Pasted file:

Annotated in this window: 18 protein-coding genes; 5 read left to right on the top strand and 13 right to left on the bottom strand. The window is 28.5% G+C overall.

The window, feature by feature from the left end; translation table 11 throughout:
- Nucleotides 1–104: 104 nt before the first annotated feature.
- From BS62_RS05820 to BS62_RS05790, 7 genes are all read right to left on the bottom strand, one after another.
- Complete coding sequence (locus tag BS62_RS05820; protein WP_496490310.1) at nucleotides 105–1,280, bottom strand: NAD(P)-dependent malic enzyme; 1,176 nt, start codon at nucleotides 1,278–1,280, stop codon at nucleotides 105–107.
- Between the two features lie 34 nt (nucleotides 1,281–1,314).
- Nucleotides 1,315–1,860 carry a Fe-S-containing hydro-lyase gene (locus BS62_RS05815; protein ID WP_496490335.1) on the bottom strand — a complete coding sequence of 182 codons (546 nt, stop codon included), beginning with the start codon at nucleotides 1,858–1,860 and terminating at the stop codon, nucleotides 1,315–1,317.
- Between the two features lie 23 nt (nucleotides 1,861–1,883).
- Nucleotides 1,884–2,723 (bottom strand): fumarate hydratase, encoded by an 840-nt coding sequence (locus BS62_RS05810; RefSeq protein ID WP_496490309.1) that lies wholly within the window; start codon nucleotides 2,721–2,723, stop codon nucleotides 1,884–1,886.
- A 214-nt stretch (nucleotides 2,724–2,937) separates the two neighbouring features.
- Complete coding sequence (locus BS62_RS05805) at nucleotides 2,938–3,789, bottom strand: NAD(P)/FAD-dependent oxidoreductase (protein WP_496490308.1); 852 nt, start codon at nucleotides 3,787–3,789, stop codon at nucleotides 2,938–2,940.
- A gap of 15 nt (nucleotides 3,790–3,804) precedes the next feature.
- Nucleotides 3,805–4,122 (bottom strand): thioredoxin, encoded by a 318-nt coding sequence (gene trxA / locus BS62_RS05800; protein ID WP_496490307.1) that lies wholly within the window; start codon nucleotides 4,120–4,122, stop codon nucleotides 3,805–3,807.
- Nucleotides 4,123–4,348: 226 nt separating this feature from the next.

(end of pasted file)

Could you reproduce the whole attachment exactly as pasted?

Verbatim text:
Annotated in this window: 18 protein-coding genes; 5 read left to right on the top strand and 13 right to left on the bottom strand. The window is 28.5% G+C overall.

The window, feature by feature from the left end; translation table 11 throughout:
- Nucleotides 1–104: 104 nt before the first annotated feature.
- From BS62_RS05820 to BS62_RS05790, 7 genes are all read right to left on the bottom strand, one after another.
- Complete coding sequence (locus tag BS62_RS05820; protein WP_496490310.1) at nucleotides 105–1,280, bottom strand: NAD(P)-dependent malic enzyme; 1,176 nt, start codon at nucleotides 1,278–1,280, stop codon at nucleotides 105–107.
- Between the two features lie 34 nt (nucleotides 1,281–1,314).
- Nucleotides 1,315–1,860 carry a Fe-S-containing hydro-lyase gene (locus BS62_RS05815; protein ID WP_496490335.1) on the bottom strand — a complete coding sequence of 182 codons (546 nt, stop codon included), beginning with the start codon at nucleotides 1,858–1,860 and terminating at the stop codon, nucleotides 1,315–1,317.
- Between the two features lie 23 nt (nucleotides 1,861–1,883).
- Nucleotides 1,884–2,723 (bottom strand): fumarate hydratase, encoded by an 840-nt coding sequence (locus BS62_RS05810; RefSeq protein ID WP_496490309.1) that lies wholly within the window; start codon nucleotides 2,721–2,723, stop codon nucleotides 1,884–1,886.
- A 214-nt stretch (nucleotides 2,724–2,937) separates the two neighbouring features.
- Complete coding sequence (locus BS62_RS05805) at nucleotides 2,938–3,789, bottom strand: NAD(P)/FAD-dependent oxidoreductase (protein WP_496490308.1); 852 nt, start codon at nucleotides 3,787–3,789, stop codon at nucleotides 2,938–2,940.
- A gap of 15 nt (nucleotides 3,790–3,804) precedes the next feature.
- Nucleotides 3,805–4,122 (bottom strand): thioredoxin, encoded by a 318-nt coding sequence (gene trxA / locus BS62_RS05800; protein ID WP_496490307.1) that lies wholly within the window; start codon nucleotides 4,120–4,122, stop codon nucleotides 3,805–3,807.
- Nucleotides 4,123–4,348: 226 nt separating this feature from the next.